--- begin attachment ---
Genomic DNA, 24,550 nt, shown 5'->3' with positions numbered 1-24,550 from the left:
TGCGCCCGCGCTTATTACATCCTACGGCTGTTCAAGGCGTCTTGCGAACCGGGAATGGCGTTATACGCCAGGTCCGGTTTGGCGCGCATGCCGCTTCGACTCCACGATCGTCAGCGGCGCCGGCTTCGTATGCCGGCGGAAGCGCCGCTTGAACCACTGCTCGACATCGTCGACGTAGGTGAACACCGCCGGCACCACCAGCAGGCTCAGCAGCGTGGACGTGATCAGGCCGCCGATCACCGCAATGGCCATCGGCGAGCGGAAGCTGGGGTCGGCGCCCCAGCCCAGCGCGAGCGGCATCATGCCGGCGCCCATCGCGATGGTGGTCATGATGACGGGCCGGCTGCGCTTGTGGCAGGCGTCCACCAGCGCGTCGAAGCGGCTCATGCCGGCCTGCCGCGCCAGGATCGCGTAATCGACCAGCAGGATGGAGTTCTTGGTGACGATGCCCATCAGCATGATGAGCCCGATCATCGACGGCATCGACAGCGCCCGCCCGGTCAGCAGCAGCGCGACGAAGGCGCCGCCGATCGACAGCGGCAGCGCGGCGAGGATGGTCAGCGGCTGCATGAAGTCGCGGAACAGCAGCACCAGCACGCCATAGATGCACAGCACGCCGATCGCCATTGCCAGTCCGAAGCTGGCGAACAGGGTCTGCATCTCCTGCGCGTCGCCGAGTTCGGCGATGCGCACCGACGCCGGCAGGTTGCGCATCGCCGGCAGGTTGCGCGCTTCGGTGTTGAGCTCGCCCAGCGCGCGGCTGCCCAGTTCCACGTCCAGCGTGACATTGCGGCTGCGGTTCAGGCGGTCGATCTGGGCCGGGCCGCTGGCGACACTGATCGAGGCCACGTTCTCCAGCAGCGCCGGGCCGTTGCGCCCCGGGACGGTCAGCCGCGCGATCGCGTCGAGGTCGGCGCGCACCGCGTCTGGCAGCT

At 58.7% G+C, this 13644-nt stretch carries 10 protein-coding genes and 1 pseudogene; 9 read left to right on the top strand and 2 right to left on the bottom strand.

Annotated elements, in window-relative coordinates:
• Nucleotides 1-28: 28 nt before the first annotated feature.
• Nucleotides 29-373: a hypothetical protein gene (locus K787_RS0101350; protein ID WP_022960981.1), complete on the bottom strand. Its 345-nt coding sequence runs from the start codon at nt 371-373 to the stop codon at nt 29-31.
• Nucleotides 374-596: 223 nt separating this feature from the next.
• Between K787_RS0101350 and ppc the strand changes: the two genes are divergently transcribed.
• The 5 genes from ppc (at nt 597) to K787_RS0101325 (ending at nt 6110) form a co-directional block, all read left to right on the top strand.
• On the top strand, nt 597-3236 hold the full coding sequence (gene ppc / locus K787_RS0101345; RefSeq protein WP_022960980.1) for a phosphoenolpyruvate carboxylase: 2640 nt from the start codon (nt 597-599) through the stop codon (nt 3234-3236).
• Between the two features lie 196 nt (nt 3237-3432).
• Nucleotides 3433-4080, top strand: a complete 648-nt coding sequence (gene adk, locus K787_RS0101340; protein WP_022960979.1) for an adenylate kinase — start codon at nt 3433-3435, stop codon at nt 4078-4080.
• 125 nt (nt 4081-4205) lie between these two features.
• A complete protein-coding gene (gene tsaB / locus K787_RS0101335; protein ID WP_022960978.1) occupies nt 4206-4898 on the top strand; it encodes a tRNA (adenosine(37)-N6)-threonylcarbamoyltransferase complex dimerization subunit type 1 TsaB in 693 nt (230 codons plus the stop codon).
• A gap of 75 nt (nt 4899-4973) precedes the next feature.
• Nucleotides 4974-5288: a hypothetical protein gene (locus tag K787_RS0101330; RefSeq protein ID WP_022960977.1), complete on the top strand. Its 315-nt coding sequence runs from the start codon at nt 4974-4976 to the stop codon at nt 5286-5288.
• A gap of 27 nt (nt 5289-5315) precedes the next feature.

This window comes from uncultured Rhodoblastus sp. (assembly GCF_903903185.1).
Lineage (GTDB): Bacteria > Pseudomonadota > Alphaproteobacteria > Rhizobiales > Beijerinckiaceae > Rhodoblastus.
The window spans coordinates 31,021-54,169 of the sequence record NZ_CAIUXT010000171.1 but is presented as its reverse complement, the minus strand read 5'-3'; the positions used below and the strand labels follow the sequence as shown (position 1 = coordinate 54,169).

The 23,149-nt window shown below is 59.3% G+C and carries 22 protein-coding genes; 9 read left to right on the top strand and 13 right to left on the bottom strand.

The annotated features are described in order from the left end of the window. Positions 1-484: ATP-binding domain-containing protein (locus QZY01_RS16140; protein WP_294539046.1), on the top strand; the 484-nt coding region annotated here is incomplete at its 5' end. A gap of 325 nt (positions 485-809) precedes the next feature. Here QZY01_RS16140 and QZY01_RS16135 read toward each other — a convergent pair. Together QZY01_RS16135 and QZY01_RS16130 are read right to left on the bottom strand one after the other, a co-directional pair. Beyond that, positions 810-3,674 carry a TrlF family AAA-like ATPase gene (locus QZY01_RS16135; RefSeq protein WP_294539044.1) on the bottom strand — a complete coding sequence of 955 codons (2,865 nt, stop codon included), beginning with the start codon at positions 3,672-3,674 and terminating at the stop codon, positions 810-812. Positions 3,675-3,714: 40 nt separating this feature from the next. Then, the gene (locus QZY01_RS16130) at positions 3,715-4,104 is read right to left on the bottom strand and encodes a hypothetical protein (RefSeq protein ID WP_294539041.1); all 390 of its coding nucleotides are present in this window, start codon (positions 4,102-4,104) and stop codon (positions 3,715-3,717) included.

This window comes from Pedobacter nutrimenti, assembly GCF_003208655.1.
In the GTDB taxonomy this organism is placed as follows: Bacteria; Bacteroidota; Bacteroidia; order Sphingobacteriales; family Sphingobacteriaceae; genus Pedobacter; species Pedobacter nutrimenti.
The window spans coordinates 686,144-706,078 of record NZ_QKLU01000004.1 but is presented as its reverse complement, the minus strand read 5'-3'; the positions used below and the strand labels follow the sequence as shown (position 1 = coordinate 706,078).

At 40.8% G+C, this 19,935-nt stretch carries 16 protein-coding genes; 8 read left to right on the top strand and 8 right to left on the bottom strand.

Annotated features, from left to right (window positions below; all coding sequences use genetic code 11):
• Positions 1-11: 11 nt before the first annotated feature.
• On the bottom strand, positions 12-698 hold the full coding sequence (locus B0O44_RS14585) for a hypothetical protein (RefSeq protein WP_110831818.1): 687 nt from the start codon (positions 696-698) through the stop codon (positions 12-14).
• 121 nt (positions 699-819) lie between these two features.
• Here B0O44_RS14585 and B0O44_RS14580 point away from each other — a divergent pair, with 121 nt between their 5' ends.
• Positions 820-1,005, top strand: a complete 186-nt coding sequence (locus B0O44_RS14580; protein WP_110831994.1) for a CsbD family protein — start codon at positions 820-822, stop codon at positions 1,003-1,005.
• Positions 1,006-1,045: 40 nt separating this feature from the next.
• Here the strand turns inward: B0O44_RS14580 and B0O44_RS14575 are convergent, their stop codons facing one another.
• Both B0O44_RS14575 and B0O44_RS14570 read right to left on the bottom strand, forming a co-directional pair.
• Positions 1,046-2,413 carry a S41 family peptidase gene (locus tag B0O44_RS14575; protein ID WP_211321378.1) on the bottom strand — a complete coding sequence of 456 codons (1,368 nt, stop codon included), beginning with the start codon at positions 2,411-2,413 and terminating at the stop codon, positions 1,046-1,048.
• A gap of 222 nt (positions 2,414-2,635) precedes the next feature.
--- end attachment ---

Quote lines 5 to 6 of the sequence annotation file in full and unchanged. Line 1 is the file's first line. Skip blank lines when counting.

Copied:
• Nucleotides 1-28: 28 nt before the first annotated feature.
• Nucleotides 29-373: a hypothetical protein gene (locus K787_RS0101350; protein ID WP_022960981.1), complete on the bottom strand. Its 345-nt coding sequence runs from the start codon at nt 371-373 to the stop codon at nt 29-31.